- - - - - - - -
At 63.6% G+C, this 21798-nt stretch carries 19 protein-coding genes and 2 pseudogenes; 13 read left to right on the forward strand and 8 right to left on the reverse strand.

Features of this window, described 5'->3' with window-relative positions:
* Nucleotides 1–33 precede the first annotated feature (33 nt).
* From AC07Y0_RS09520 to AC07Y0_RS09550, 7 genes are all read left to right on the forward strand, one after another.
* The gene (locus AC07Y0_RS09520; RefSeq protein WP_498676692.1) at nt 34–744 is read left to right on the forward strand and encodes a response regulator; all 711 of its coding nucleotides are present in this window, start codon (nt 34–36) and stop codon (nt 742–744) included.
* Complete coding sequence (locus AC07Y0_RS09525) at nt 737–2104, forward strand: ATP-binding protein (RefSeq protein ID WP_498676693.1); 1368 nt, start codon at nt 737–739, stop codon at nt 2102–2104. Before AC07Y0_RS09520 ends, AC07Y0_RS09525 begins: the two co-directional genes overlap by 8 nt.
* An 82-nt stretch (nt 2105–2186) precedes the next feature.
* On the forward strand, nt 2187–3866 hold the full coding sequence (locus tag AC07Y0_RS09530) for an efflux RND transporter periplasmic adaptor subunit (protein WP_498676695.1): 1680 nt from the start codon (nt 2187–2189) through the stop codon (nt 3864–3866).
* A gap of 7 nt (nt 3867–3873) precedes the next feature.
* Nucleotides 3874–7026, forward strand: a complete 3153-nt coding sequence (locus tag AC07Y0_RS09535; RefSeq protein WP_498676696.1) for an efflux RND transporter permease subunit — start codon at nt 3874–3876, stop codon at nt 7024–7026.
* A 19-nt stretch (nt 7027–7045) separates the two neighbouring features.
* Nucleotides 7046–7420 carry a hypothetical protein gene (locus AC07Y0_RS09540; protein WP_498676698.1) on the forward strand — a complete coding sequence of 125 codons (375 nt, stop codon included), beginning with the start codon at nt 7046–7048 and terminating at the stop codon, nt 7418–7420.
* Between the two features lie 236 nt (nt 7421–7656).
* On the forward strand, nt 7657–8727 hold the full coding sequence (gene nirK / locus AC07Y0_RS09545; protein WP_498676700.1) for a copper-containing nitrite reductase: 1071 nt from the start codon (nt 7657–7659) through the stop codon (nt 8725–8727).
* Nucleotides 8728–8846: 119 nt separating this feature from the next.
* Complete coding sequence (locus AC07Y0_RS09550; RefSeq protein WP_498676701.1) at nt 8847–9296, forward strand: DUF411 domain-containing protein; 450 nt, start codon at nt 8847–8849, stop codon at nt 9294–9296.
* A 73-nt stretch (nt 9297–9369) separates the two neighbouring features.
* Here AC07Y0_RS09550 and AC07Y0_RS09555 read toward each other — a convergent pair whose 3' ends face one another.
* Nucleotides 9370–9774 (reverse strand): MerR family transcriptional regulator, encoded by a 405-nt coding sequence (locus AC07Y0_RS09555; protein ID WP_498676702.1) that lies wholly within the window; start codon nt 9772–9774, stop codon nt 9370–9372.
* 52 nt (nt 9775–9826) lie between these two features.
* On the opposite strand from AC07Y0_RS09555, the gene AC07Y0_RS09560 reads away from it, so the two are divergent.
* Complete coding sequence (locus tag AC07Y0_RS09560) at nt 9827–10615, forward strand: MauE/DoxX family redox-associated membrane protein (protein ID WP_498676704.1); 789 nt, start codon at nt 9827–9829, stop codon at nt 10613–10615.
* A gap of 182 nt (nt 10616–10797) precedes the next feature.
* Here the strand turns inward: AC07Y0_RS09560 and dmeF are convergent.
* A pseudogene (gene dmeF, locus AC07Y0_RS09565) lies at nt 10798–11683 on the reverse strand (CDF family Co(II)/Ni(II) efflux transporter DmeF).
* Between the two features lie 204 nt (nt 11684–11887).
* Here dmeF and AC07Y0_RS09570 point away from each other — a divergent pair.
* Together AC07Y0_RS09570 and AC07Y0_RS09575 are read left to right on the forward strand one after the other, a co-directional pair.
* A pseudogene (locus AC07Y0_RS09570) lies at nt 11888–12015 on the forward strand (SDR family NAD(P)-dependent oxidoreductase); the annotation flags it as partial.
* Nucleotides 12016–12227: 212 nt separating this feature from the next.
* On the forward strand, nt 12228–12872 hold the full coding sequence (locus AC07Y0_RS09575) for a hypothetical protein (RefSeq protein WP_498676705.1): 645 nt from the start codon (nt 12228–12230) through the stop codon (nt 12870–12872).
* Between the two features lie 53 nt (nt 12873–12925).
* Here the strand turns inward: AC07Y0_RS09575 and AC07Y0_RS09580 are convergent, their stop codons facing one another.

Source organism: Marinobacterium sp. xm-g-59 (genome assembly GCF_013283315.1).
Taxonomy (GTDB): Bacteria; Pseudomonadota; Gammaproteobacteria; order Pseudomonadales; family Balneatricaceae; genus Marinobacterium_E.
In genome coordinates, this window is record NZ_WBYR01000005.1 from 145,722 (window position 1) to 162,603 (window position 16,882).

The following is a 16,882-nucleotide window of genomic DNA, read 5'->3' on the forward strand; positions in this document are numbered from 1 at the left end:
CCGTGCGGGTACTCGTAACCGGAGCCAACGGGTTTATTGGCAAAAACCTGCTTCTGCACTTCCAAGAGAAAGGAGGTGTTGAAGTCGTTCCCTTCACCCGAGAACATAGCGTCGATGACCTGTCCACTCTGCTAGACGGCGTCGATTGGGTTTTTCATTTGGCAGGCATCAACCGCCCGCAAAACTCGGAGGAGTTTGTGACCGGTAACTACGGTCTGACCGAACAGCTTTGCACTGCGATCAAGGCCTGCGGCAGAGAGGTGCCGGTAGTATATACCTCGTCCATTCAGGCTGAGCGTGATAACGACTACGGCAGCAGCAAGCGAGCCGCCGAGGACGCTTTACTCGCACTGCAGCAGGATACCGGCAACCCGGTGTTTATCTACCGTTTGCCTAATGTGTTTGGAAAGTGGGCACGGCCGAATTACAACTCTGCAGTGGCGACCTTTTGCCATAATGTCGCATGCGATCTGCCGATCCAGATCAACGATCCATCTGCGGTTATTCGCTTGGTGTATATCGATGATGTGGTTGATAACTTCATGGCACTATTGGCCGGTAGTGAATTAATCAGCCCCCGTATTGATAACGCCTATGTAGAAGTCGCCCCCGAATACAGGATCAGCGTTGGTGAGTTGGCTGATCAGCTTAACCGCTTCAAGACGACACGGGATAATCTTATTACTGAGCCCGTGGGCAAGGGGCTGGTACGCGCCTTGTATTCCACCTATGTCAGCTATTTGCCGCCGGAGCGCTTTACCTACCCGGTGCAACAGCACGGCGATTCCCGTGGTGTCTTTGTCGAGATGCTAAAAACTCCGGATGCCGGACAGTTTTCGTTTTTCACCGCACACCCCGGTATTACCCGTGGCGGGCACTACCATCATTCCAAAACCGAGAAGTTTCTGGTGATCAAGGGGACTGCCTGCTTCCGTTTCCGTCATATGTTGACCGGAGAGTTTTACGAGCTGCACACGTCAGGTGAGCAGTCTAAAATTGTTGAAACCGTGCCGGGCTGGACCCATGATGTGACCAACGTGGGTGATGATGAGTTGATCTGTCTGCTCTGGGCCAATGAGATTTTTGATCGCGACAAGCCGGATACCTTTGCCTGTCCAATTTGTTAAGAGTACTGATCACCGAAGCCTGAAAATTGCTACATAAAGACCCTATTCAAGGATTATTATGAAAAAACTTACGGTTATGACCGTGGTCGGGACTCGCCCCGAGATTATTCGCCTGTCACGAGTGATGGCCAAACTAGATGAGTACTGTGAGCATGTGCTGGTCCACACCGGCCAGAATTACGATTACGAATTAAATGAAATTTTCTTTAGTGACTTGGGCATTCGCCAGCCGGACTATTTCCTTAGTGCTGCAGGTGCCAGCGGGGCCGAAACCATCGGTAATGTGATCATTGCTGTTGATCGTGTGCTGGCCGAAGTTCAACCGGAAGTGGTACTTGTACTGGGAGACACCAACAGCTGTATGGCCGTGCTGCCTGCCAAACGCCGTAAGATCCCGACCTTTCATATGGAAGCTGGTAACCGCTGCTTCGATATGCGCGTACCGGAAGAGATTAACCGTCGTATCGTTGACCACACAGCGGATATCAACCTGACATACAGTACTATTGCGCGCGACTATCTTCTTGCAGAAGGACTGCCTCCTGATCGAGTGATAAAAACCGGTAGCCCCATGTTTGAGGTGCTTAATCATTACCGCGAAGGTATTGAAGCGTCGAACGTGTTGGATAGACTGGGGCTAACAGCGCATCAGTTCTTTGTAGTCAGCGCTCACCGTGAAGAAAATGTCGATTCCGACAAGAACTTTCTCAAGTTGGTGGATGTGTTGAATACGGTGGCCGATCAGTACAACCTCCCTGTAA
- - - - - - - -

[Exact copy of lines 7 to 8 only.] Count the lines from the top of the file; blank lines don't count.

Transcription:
* An 82-nt stretch (nt 2105–2186) precedes the next feature.
* On the forward strand, nt 2187–3866 hold the full coding sequence (locus tag AC07Y0_RS09530) for an efflux RND transporter periplasmic adaptor subunit (protein WP_498676695.1): 1680 nt from the start codon (nt 2187–2189) through the stop codon (nt 3864–3866).